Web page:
1 November, 2011@8:06 pm
As the years go on, the generation of heads that came up before the 2Pac/Biggie era of hip-hop seems to dwindle. The 80′s and 90′s produced some of the most pure hip-hop imaginable, in a time where record sales came second to the art, and the music was presented with a sense of honesty and integrity. The indie hip-hop movement produced a lot of “internet emcees” – kids that were raised in that era, but lacked the authenticity or “street cred” to really reproduce the coveted classic sound. L.A.’s People Under The Stairs emerged during that time period, and with their 8th album, Highlighter, they prove they weren’t just another fly-by-night group with a couple of 12″ singles.
Prideful crate diggers, Thes-One and Double K have always built their music around samples, but Highlighter takes it to the next level, with a true mastery of the craft. It sound as if they’ve moved beyond just sample collages, implementing some original production behind the dusty grooves. There’s hints of Digable Planets’ Blowout Comb here; another LP built around samples and original production alike.
Not to sound cliche, but PUTS have crafted another LP of “feel good music” that’s easy on the ears, even when their venting about industry evils on tracks like “Selfish Destruction”. Other times, they just have fun with it – such as on “Uprock Boogie”, built around an Eric B. chain and Das Efx quotes, or “Electric Tookie”, an ode to 80′s sitcoms. They take things a step further on “Cookie’s Theme”, where Double K dreams about being a doo-wop singer with a pension for big girls, or “WRLA”, a lighthearted look at lost “art of radio”.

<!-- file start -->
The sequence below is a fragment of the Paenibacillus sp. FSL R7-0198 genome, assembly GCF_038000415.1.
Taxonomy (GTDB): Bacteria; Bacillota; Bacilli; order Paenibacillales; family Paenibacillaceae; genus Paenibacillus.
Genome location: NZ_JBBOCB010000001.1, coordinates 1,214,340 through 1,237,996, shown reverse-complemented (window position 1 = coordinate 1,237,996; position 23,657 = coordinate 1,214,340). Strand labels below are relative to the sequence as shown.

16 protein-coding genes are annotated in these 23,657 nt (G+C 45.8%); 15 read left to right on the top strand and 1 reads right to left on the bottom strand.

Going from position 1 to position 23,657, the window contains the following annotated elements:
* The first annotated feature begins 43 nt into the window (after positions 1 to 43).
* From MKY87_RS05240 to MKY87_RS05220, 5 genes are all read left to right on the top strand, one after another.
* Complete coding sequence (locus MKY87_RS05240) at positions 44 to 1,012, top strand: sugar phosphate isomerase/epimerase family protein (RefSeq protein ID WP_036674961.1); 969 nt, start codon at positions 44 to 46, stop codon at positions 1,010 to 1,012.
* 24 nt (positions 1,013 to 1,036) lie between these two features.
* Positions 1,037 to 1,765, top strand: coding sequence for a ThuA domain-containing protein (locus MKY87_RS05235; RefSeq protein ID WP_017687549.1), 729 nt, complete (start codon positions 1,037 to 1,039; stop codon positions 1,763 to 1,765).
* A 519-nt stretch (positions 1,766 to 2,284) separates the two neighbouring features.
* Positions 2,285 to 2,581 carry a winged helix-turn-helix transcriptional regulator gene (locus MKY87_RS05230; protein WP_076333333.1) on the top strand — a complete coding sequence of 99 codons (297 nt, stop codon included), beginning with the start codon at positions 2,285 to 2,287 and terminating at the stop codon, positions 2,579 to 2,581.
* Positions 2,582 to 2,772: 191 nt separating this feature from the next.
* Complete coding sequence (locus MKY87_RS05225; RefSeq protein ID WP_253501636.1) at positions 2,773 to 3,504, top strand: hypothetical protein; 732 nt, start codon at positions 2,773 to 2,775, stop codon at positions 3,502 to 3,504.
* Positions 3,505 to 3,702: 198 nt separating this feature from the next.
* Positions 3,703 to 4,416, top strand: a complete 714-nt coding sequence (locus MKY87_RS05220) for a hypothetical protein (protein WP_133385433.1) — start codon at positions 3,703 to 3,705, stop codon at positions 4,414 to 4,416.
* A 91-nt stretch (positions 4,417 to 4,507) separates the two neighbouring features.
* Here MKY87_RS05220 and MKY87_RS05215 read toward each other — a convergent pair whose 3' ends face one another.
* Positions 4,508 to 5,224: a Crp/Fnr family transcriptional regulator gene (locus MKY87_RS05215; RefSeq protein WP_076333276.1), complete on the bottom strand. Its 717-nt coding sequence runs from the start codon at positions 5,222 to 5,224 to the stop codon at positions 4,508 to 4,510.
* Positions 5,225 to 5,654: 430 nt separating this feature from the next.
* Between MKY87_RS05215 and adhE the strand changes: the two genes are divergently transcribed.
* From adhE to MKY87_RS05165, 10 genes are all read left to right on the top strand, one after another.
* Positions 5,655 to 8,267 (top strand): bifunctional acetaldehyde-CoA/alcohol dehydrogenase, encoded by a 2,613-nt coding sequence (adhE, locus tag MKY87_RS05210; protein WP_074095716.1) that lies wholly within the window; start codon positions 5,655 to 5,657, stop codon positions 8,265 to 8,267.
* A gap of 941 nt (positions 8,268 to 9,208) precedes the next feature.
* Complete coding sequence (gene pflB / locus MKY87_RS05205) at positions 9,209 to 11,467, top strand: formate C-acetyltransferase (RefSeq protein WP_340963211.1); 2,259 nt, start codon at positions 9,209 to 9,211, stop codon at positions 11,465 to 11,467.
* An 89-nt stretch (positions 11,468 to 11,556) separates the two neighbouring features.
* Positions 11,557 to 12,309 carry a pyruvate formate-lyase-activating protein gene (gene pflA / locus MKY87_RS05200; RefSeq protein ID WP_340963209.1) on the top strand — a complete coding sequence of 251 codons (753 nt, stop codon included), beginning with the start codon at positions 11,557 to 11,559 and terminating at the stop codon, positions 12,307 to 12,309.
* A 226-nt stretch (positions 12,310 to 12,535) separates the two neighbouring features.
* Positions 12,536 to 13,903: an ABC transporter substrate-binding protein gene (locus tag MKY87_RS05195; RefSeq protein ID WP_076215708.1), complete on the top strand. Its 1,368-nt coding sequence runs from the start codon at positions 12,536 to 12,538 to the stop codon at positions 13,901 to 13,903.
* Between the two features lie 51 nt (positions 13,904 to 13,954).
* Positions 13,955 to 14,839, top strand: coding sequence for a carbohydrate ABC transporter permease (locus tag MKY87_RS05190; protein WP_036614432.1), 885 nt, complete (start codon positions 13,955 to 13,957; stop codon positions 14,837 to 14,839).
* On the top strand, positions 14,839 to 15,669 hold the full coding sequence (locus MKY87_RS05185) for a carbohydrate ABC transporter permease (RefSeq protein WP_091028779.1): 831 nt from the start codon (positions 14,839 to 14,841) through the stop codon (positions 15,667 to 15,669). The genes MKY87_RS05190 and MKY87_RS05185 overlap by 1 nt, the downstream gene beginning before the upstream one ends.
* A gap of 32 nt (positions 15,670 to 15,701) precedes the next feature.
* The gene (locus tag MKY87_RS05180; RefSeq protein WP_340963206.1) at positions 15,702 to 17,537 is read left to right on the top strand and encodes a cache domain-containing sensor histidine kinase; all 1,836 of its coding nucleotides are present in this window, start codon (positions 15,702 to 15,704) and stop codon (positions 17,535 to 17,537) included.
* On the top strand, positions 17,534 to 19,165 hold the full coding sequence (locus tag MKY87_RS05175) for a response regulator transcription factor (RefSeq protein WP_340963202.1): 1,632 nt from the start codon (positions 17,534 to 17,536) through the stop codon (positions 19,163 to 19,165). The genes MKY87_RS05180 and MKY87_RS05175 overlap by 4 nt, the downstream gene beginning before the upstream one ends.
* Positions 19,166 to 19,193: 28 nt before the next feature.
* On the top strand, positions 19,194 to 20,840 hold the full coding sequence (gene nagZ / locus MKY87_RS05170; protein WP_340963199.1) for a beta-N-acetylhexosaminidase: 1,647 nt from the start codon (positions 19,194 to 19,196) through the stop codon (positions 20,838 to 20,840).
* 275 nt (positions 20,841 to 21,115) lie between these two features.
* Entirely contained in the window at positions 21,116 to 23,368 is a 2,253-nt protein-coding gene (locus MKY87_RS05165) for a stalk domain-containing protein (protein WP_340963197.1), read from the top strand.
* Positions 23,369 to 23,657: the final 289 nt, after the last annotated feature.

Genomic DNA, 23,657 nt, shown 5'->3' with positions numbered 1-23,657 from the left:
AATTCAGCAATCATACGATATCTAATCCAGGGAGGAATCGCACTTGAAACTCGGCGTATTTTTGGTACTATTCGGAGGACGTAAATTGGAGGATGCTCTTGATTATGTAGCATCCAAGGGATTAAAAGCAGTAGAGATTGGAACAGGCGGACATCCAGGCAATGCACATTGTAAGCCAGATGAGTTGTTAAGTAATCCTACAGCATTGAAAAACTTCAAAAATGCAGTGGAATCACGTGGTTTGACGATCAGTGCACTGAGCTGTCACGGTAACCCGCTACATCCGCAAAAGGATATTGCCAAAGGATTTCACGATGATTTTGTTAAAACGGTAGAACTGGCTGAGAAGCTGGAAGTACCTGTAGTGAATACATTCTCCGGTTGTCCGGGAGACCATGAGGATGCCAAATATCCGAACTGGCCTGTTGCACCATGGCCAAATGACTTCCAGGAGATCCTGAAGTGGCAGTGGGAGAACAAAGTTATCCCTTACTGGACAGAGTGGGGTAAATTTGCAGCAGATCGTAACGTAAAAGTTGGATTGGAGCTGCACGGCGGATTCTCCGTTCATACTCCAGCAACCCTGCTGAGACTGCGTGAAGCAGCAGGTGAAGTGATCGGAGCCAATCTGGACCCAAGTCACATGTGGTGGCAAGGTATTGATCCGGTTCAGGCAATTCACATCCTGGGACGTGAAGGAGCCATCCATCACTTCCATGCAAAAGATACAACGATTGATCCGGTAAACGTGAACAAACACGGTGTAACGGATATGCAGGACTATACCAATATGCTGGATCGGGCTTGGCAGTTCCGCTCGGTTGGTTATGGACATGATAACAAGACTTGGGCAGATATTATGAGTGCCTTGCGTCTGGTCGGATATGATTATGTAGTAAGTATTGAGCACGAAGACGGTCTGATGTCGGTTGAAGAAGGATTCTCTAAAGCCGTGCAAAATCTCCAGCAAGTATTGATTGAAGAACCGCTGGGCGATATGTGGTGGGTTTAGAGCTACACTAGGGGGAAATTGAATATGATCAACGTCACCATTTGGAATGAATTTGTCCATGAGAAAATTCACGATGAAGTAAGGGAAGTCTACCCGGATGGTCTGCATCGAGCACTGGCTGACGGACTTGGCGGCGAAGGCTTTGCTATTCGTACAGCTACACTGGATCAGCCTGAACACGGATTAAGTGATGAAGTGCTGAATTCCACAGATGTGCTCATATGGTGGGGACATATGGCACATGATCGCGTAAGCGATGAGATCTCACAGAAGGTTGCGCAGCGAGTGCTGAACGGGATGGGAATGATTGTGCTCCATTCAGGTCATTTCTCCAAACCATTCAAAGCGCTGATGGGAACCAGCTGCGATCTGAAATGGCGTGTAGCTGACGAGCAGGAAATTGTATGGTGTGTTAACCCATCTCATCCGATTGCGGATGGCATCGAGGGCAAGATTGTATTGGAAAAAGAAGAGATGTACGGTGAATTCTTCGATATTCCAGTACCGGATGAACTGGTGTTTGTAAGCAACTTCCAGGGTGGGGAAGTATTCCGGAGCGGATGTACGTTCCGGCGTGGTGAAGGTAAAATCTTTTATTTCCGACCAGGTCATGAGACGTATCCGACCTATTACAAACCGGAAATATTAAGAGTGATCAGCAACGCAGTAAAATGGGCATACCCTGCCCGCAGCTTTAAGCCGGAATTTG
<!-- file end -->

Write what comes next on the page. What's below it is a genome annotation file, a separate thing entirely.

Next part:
“Ambien Hallway Music” finds the duo contemplating retirement, ending the record off. While a familiar break in it’s own right, the only real questionable sample here is on “Can’t Hold It Back”, using a terribly obvious jacking of Art Of Noise’s “Moments In Love”. For two gentlemen that built their sound on impossible to find gems, this one seems a bit out of place in their catalog. Maybe it was a guilty pleasure.
Amazingly, at 20 tracks deep, the duo keep their consistency throughout the length of the LP with a rich, musical groove that never seems to let up. What’s even more stunning is how consistent this LP is at this stage in their career. Many artists can’t even get to eight albums, and if they can, but that time the “dope juice” runs out. Here’s to People Under The Stairs for delivering quality hip-hop music all these years.
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